More than 50 airplanes lined the taxiways of the Stafford Regional Airport, located a few miles across the Rappahannock River from the historic City of Fredericksburg VA. At the start of the 39th annual Air Race Classic on Monday, June 22, the paved areas and the Terminal Building bubbled with excitement . A group of young girls from Alabama, along with their adult leaders, watched with enthusiastic interest as each plane took off. Some of them dreamed of one day flying in this race.
My husband and I were among the spectators. Because I was born in the old Mary Washington Hospital near the edge of the Rappahannock in Fredericksburg and because I spent my early years exploring the town, I was especially excited that our adventurous daughter, Alicia, was part of the race that started nearby. After all the planes took off, we decided to go to Fredericksburg and visit some of the places I remember from long ago.
We strolled along Caroline Street and peered through windows of the many antique shops that were not yet open. The Griffin, a bookstore where I've had several book signings and even an art show once, featured signs for its "retirement sale". Sad, but that's the way it is in the world of books. Sammy T's where we've dined in the past was not yet open for the day. We looked at the menu posted near the door and went on to the Visitors Center to learn about area art galleries. Because it was Monday, none of them were open that day. Next, we ambled down a side street to Sophia Street that edges the muddy Rappahannock.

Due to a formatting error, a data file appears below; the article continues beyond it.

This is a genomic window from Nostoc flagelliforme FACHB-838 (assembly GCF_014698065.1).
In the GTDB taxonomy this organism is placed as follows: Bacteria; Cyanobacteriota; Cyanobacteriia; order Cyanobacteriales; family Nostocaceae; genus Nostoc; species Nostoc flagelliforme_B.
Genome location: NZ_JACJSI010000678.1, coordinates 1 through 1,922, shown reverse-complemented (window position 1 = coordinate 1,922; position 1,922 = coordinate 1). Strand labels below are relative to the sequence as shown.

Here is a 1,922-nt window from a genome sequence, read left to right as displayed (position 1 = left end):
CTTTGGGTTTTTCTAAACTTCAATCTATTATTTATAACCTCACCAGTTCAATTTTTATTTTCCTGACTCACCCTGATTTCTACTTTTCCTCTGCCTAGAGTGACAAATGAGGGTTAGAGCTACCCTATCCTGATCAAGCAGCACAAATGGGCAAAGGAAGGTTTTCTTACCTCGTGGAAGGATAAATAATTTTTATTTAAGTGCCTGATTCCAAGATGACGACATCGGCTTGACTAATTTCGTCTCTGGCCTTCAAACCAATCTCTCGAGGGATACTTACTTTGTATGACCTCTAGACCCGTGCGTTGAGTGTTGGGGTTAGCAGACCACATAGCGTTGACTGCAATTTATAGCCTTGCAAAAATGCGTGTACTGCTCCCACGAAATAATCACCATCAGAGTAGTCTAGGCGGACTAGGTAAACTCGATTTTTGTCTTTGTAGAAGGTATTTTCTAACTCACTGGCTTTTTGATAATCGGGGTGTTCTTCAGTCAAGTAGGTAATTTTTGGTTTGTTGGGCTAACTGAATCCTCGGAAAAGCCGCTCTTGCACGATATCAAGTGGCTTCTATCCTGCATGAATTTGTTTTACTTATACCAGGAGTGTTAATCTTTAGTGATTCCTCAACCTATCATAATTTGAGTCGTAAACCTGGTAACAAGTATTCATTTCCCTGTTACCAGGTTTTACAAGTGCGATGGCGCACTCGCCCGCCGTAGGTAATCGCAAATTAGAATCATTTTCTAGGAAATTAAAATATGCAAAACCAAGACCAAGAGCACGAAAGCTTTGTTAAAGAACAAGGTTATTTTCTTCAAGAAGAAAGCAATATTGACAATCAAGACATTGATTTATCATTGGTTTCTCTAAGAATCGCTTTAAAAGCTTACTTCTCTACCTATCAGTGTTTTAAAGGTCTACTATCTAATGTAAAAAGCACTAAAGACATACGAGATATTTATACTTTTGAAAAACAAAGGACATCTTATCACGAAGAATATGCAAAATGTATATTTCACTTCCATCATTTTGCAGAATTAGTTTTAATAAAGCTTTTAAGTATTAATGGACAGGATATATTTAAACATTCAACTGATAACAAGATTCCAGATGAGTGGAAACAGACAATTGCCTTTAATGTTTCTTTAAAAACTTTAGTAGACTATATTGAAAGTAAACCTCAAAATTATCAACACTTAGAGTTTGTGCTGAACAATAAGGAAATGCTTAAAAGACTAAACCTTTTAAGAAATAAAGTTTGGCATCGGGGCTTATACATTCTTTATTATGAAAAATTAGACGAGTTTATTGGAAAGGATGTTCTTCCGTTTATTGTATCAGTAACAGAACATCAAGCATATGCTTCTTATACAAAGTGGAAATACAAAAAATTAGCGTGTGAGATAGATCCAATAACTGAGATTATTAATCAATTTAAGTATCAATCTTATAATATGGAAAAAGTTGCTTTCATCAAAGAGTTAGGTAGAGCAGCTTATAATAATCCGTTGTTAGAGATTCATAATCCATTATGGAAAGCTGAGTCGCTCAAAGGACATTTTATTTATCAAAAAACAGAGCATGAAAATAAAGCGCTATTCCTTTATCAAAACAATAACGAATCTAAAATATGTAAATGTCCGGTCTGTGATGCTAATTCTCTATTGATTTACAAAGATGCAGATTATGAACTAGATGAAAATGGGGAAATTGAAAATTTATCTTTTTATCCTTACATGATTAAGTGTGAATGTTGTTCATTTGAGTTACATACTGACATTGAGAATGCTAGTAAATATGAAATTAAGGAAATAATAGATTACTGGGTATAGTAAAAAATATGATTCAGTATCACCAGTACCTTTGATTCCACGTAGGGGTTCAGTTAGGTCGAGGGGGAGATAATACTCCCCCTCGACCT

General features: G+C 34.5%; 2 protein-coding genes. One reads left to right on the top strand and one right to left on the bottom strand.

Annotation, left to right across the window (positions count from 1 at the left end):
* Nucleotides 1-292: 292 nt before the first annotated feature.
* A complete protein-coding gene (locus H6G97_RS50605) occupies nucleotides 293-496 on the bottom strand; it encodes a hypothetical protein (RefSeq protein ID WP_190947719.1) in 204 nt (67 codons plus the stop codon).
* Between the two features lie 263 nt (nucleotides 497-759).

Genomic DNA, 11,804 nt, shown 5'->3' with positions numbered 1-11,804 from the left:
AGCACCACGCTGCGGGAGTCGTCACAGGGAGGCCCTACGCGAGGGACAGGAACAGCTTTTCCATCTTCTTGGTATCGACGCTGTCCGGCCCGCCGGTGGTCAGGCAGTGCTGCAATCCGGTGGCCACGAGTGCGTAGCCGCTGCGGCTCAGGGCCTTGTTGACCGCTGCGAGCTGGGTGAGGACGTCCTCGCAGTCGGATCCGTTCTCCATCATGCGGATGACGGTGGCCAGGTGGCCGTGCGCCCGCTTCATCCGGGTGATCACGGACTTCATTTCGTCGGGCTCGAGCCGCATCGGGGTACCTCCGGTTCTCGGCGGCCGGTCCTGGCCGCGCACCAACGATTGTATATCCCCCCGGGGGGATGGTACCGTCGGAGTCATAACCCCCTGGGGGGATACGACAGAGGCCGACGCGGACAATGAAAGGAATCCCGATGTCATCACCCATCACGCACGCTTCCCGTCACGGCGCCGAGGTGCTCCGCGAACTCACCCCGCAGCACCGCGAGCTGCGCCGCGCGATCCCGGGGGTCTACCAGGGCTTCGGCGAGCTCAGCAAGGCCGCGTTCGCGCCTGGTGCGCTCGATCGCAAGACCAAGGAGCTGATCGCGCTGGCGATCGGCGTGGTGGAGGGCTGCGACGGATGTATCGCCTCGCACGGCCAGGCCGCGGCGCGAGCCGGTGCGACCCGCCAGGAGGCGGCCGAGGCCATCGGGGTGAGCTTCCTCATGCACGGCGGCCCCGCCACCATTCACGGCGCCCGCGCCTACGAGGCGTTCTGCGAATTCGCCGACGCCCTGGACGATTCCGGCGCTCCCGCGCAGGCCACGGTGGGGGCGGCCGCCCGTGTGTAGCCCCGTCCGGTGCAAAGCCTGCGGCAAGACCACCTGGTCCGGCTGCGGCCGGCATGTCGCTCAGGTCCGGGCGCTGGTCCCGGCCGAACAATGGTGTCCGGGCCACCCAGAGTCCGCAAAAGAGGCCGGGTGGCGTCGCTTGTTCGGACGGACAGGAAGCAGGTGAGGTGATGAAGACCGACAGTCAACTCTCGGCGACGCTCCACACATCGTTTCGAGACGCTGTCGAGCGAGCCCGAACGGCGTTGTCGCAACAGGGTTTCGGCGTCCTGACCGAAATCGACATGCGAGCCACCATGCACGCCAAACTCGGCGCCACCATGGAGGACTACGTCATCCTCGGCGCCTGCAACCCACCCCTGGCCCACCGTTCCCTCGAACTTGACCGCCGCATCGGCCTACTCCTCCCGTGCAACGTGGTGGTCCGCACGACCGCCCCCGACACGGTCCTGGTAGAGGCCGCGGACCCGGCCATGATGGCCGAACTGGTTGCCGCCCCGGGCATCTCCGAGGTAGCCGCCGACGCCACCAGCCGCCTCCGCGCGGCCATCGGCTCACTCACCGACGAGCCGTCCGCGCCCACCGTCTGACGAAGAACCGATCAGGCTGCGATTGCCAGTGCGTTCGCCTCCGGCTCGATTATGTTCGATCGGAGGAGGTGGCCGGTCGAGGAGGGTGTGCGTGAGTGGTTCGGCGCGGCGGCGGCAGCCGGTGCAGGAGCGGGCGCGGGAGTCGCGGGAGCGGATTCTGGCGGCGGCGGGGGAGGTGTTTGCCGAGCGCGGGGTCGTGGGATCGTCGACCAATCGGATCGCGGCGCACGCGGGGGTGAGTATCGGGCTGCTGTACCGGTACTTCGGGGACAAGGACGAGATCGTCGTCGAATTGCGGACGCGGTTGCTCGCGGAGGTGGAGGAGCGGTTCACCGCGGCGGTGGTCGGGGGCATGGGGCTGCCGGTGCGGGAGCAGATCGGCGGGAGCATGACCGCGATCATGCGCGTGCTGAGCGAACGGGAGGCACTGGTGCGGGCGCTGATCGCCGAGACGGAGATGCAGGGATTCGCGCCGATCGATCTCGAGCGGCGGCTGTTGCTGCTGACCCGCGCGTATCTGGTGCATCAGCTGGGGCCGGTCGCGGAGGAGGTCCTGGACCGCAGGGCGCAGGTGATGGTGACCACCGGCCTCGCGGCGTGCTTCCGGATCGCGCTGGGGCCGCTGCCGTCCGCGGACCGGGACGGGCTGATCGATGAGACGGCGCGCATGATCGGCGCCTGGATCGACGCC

Everything is old in that part of Fredericksburg. We paused at the back of the old Lafayette School that when I attended still had floors stained with blood from usage as a hospital during the Civil War. It's now a library, and I wondered what the floors are like. As a first grader, I walked 12 blocks from our home located in the block next to the entrance gate to Mary Washington College (now the University of Mary Washington). Sunken Road where thousands of soldiers died during that war is the street by the college. Along the way to school, I walked past the Confederate Cemetery and Kenmore, famous from Revolutionary War times. My mother loved Kenmore, and I went with her when she served tea to visitors during Garden Week. We drove past the house I lived on Franklin Street. It was like I remembered it but smaller. The house next door looked the same, but the street itself appeared much narrower with houses closer than I remembered from the eyes of a child.
Since none of the restaurants on Caroline Street were open during mid-morning hours, we went into Goolrick's Pharmacy and ordered drinks and salads. A sign said the business has been in operation since 1867. The chrome and red stools along the counter brought back memories of childhood days when I ordered ice cream cones there and sat on similar seats.
Memories from my childhood were both sad and wonderful. I loved my friends and remember now that most were children of college professors. How depressing it was for me when my family moved away, and I had to leave them and the comfort zone of my hometown.